Bismarck can get a glimpse of Native American culture at the state capitol tonight. This event is being held for the first time in North Dakota.
Being able to share one’s own history is important. First Nations Day is a way to honor indigenous people and educate the community about their culture.
“For this day, we want to bring forward who we represent. We want to represent and bring a platform to help educate society. It’s acknowledging that First Nation Peoples are validated, that we are important, just as everybody else is,” says Lorraine Davis, founder of Native American Community Co.
Davis says it’s important for the community to support events of appreciation and acknowledgment. She says learning about other cultures can be liberating.
“It’s so important that it is our own people’s voices that talk about our own stories, culture and languages,” says Davis.
The event will start with drums and prayer followed by popular community keynote and youth speakers. There will be five young people representing 5 different reservations. This will also serve as a leadership exercise for the kids.
“The different youth we selected will be carrying their flags while we do the prayer walk. They’ll basically be giving a speech and representing their reservations and talking to the people about what it means to be indigenous,” says Stuart Lohnas, Youth Cultural Coordinator.
Lohnas says it’s not only important for their youth to learn, but everyone should be open to learning about why each tribe is special. He says having support from the community can make a huge difference.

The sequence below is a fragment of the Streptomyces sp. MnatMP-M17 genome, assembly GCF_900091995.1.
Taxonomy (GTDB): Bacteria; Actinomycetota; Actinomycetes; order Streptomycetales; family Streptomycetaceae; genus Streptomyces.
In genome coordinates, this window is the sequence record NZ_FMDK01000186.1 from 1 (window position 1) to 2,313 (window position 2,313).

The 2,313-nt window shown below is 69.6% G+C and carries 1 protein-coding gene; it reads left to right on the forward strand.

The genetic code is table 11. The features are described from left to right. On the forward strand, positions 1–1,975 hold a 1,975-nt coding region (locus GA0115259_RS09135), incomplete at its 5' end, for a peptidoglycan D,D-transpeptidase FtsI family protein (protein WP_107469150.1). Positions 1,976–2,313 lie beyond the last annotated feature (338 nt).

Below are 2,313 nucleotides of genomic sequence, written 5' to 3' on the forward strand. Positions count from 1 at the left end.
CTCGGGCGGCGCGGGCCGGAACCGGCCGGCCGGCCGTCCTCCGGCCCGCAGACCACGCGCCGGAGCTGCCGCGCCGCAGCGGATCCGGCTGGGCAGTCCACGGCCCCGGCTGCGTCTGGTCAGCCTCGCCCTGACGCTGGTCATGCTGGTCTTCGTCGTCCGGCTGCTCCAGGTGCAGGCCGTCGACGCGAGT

“A lot of troubles that happen in our communities with the youth start with lack of identity and it’s good for them to get rooted in their culture and understand where they come from,” says Lohnas.
This is the first time First Nations Day is being held in North Dakota, but Davis plans for this to be an annual event.
“We have many of Nations that are from outside of North Dakota that are in Bismarck Metropolitan area and thriving here so we want to bring our voices to the table,” says Davis. “First Nations People are all unique, we come from different tribes, we have different tribal languages, and that we want them to be honored.”
First Nations Day will be held tonight at the State Capitol grounds south entrance. It starts at 4 p.m. and will go until about 7 p.m.